Temors and the Blues
Over 80 percent of surveyed people with Parkinson’s disease (PD) ‘often’ or ‘sometimes’ suffer from depressive symptoms as part of their condition, a European-wide survey has revealed today.
In some cases, these mood symptoms can impact patients’ quality of life as much as the more recognisable movement symptoms of the condition, such as tremor.
Despite this, there seems to be a barrier between patients and their doctors when it comes to discussing depressive symptoms during consultations.
Approximately one in 500 people in the UK have Parkinson’s disease and depressive symptoms are commonly seen with the disease. Symptoms tend to appear over the age of 50, as the risk of developing PD increases with age. However, early onset is also seen and of 10,000 new cases diagnosed annually, 1 in 20 are under the age of 40.
The results from the European-wide survey, involving 500 people with mild-to-moderate PD and 500 specialist physicians (including those from the UK) were announced today in collaboration with the European Parkinson’s Disease Association (EPDA).
“This survey has confirmed what we’ve been hearing from people with PD, and the people who care for them, for some time”, commented Mary Baker, President of the EPDA. “In many cases, it’s not the symptoms that one normally associates with PD that cause the most distress. When your mood is affected, it can be very difficult to maintain a normal outlook on life. Those who are caring for people with PD often report that seeing their loved one feeling depressed is one the hardest aspects of the condition to deal with.”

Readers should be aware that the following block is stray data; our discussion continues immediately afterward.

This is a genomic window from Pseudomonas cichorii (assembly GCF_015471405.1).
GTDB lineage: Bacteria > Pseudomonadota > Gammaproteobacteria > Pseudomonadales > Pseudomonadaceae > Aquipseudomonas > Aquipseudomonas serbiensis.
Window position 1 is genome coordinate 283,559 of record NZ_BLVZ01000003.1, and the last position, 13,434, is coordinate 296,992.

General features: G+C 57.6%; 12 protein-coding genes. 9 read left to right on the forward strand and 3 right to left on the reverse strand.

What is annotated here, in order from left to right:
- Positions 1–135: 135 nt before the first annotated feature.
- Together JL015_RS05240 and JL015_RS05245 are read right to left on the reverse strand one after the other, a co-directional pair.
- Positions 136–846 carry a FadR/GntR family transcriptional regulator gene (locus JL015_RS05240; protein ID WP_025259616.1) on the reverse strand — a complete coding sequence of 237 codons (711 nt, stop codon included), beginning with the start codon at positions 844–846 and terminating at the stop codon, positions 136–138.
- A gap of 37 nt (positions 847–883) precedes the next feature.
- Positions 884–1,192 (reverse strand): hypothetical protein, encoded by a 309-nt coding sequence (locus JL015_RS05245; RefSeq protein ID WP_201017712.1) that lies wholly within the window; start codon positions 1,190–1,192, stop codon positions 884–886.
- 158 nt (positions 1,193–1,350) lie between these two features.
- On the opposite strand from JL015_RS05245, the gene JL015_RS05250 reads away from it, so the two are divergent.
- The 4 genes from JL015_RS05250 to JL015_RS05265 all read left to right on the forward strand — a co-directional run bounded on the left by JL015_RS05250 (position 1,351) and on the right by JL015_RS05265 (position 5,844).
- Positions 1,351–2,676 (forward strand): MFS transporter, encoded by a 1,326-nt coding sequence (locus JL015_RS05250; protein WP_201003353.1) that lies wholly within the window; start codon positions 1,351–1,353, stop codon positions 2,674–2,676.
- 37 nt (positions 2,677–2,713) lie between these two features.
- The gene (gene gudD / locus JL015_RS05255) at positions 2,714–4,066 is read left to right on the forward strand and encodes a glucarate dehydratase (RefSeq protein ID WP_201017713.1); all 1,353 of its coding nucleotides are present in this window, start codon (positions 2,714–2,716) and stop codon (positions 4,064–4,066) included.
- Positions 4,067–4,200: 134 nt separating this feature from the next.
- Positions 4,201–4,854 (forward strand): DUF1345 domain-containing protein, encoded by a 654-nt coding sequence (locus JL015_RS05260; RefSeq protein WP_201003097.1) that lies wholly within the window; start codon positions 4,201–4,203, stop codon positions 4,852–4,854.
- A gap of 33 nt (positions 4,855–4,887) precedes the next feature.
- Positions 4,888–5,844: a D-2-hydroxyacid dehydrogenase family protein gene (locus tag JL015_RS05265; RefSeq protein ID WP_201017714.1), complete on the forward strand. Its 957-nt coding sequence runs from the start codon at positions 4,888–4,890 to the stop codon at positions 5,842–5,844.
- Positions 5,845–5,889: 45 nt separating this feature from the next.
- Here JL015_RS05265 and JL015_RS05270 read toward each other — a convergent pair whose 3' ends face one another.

There is mounting evidence that depressive symptoms are a central part PD, rather than occurring as a result of it. In fact, mood symptoms can often appear before the more commonly recognisable movement symptoms associated with PD.
The survey has revealed that although doctors do acknowledge that PD patients are likely to suffer depressive symptoms, they can often find them difficult to recognise. Across Europe, 97 percent of specialist physicians believe that the majority of their PD patients ‘often’ or ‘sometimes’ experience depressive symptoms, but 49 percent believe these types of symptoms are difficult to recognise. However, PD patients may not be helping this lack of recognition, as the survey found that they often do not talk about their mood symptoms with their doctor. Around 40 percent of the PD patients, who admitted to experiencing depressive symptoms in the survey, said that they ‘only occasionally’, ‘rarely’ or ‘never’ discussed them with their doctor.
The primary reason given by doctors as to why they did not discuss depression was that they felt that patients did not rate these symptoms as being as important as other aspects of their condition. This was contrary to the importance given to depression by patients who rated it as important as movement symptoms.
Although there is still more research to be done, these early results indicate that there may be hope on the horizon for people with PD, and their carers, who are affected by the depressive symptoms of this condition. Research in this area is ongoing.
Notes to Editors
The ‘Hidden Face of Parkinson’s Disease’ survey was sponsored by an educational grant from Boehringer Ingelheim.
About Boehringer Ingelheim
The Boehringer Ingelheim group is one of the world’s 20 leading pharmaceutical companies. Headquartered in Ingelheim, Germany, it operates globally with 143 affiliates in 47 countries and nearly 37,500 employees. Since it was founded in 1885, the family-owned company has been committed to researching, developing, manufacturing and marketing novel products of high therapeutic value for human and veterinary medicine.
Source: PR Newswire
Nauert PhD, R. (2015). Temors and the Blues. Psych Central. Retrieved on March 22, 2018, from https://psychcentral.com/news/2006/06/14/temors-and-the-blues/19.html